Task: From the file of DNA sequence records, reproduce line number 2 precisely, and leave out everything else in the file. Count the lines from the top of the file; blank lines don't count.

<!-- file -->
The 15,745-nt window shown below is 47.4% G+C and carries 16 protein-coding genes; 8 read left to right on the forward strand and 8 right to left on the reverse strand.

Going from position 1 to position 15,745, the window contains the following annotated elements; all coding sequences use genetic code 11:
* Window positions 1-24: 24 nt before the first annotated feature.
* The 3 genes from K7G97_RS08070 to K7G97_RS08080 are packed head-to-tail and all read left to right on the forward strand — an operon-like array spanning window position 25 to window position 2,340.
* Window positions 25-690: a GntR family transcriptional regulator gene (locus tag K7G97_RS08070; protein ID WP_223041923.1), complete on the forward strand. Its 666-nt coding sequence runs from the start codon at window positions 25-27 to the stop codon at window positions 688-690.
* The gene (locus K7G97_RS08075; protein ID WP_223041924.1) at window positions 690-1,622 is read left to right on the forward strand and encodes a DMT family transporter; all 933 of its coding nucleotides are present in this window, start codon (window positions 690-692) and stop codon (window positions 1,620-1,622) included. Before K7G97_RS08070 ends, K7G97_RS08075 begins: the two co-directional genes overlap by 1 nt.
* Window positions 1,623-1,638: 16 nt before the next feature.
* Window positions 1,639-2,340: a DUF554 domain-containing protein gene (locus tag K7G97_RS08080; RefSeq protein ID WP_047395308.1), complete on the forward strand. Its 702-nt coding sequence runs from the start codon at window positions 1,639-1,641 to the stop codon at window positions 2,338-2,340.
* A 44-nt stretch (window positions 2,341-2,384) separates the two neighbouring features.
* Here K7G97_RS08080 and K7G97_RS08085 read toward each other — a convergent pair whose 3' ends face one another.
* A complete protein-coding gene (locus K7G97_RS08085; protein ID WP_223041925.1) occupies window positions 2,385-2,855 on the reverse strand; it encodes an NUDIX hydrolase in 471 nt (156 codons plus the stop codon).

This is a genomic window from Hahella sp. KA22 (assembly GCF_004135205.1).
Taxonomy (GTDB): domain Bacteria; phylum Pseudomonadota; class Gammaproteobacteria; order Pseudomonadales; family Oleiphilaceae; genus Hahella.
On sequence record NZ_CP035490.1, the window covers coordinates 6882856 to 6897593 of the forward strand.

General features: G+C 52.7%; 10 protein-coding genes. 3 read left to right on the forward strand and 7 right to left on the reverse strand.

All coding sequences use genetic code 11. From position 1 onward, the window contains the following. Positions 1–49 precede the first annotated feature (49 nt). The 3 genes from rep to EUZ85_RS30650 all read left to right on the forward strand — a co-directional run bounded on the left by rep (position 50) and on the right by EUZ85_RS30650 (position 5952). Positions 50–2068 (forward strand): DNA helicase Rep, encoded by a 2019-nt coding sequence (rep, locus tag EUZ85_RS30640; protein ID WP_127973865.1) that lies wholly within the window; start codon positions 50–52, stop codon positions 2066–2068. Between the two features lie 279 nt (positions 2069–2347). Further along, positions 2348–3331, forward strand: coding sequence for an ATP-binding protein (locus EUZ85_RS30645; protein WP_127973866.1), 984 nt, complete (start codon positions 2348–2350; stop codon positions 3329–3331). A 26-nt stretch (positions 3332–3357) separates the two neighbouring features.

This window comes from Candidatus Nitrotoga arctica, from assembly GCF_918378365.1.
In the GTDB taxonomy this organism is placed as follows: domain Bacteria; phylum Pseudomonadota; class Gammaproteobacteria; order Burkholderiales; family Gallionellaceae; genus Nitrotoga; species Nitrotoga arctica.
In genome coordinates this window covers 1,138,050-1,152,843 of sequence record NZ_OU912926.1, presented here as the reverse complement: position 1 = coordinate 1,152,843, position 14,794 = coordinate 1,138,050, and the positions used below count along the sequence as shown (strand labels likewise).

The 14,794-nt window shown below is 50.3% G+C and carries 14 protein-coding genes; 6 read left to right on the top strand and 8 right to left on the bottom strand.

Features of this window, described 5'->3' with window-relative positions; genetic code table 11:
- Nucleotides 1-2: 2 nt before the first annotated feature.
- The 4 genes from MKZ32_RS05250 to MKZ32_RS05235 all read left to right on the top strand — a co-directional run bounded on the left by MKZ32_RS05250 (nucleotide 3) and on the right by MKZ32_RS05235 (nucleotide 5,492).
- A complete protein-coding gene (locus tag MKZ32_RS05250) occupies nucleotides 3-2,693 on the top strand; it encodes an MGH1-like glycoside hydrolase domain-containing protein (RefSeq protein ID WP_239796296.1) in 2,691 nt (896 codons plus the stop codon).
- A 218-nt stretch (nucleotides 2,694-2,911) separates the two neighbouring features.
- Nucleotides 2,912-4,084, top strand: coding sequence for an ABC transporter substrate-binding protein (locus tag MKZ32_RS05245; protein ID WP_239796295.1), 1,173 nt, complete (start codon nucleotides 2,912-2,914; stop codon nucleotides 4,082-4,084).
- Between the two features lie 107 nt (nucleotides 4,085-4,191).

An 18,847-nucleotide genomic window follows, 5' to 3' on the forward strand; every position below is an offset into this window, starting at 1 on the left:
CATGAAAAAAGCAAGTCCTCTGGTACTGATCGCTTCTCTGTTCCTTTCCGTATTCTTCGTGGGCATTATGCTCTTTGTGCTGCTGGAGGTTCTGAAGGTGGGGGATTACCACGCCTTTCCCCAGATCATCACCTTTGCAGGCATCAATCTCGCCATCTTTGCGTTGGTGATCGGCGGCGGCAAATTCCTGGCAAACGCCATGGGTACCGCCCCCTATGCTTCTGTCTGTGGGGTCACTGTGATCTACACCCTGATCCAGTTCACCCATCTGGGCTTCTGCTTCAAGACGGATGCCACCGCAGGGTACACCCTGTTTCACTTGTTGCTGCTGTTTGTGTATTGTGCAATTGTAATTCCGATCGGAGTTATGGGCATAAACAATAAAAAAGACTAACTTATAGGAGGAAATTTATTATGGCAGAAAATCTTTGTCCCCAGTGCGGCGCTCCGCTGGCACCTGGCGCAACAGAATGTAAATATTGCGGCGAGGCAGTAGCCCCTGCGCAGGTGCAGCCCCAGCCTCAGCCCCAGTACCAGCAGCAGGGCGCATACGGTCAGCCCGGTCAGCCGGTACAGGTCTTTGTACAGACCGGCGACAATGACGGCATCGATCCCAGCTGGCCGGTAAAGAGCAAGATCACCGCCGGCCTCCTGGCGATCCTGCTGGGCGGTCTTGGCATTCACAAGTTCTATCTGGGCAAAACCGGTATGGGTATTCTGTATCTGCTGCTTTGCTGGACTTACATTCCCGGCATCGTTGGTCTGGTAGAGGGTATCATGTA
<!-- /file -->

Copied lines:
Going from position 1 to position 15,745, the window contains the following annotated elements; all coding sequences use genetic code 11: